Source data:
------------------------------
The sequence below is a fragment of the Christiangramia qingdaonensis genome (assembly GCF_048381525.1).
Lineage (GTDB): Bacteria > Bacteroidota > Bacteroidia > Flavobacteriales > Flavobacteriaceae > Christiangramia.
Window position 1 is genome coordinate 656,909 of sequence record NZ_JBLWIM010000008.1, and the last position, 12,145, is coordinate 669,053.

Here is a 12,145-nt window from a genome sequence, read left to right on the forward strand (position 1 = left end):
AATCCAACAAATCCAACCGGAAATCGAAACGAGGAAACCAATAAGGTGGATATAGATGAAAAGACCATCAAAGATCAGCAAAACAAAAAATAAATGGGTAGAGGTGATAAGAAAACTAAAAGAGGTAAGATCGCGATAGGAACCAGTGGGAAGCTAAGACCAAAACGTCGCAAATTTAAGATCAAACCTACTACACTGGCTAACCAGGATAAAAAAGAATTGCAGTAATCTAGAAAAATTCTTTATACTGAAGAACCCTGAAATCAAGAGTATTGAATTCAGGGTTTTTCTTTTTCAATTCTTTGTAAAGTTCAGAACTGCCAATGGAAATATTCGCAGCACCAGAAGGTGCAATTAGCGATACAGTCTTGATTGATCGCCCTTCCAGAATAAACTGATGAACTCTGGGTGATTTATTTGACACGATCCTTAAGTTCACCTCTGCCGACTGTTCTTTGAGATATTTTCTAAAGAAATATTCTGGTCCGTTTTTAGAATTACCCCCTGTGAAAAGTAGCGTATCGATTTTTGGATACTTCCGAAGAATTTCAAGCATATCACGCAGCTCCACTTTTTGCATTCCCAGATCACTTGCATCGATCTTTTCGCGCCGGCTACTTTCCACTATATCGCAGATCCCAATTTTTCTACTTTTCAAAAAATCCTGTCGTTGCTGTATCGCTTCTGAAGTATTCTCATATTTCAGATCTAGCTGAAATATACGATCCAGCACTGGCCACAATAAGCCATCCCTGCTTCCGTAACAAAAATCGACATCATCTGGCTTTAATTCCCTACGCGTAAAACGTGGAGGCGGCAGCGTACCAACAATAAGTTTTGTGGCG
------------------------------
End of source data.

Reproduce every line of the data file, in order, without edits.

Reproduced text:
The sequence below is a fragment of the Christiangramia qingdaonensis genome (assembly GCF_048381525.1).
Lineage (GTDB): Bacteria > Bacteroidota > Bacteroidia > Flavobacteriales > Flavobacteriaceae > Christiangramia.
Window position 1 is genome coordinate 656,909 of sequence record NZ_JBLWIM010000008.1, and the last position, 12,145, is coordinate 669,053.

Here is a 12,145-nt window from a genome sequence, read left to right on the forward strand (position 1 = left end):
AATCCAACAAATCCAACCGGAAATCGAAACGAGGAAACCAATAAGGTGGATATAGATGAAAAGACCATCAAAGATCAGCAAAACAAAAAATAAATGGGTAGAGGTGATAAGAAAACTAAAAGAGGTAAGATCGCGATAGGAACCAGTGGGAAGCTAAGACCAAAACGTCGCAAATTTAAGATCAAACCTACTACACTGGCTAACCAGGATAAAAAAGAATTGCAGTAATCTAGAAAAATTCTTTATACTGAAGAACCCTGAAATCAAGAGTATTGAATTCAGGGTTTTTCTTTTTCAATTCTTTGTAAAGTTCAGAACTGCCAATGGAAATATTCGCAGCACCAGAAGGTGCAATTAGCGATACAGTCTTGATTGATCGCCCTTCCAGAATAAACTGATGAACTCTGGGTGATTTATTTGACACGATCCTTAAGTTCACCTCTGCCGACTGTTCTTTGAGATATTTTCTAAAGAAATATTCTGGTCCGTTTTTAGAATTACCCCCTGTGAAAAGTAGCGTATCGATTTTTGGATACTTCCGAAGAATTTCAAGCATATCACGCAGCTCCACTTTTTGCATTCCCAGATCACTTGCATCGATCTTTTCGCGCCGGCTACTTTCCACTATATCGCAGATCCCAATTTTTCTACTTTTCAAAAAATCCTGTCGTTGCTGTATCGCTTCTGAAGTATTCTCATATTTCAGATCTAGCTGAAATATACGATCCAGCACTGGCCACAATAAGCCATCCCTGCTTCCGTAACAAAAATCGACATCATCTGGCTTTAATTCCCTACGCGTAAAACGTGGAGGCGGCAGCGTACCAACAATAAGTTTTGTGGCG